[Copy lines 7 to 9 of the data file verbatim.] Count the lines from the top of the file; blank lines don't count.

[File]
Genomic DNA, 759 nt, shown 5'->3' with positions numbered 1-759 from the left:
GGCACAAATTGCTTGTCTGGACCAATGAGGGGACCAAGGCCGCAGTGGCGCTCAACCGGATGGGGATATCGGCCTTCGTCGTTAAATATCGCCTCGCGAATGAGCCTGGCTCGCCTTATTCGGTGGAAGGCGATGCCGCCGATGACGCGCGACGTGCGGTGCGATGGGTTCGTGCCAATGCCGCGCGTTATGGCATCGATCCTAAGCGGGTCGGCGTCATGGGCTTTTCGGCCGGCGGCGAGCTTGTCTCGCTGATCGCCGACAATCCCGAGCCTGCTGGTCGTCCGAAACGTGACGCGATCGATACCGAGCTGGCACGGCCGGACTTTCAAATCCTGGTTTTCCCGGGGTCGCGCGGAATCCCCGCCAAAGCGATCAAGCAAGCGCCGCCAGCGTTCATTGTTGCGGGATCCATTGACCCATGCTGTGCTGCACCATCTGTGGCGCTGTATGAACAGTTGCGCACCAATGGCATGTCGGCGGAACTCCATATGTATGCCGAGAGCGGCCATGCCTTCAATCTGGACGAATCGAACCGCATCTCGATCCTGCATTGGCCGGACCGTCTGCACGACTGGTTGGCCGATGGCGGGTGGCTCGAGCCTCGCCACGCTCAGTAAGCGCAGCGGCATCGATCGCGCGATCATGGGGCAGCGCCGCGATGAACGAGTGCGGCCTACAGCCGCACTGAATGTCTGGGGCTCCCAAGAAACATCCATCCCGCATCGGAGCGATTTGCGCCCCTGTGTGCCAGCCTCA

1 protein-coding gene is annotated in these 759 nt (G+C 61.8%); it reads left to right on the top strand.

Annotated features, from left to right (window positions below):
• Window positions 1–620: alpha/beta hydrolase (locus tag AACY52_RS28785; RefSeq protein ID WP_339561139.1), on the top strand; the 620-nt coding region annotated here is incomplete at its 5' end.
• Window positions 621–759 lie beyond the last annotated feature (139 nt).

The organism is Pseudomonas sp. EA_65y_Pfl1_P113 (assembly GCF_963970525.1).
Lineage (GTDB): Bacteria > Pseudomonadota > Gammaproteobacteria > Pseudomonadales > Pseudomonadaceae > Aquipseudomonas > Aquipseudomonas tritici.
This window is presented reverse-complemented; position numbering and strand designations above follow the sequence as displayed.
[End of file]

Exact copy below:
The organism is Pseudomonas sp. EA_65y_Pfl1_P113 (assembly GCF_963970525.1).
Lineage (GTDB): Bacteria > Pseudomonadota > Gammaproteobacteria > Pseudomonadales > Pseudomonadaceae > Aquipseudomonas > Aquipseudomonas tritici.
This window is presented reverse-complemented; position numbering and strand designations above follow the sequence as displayed.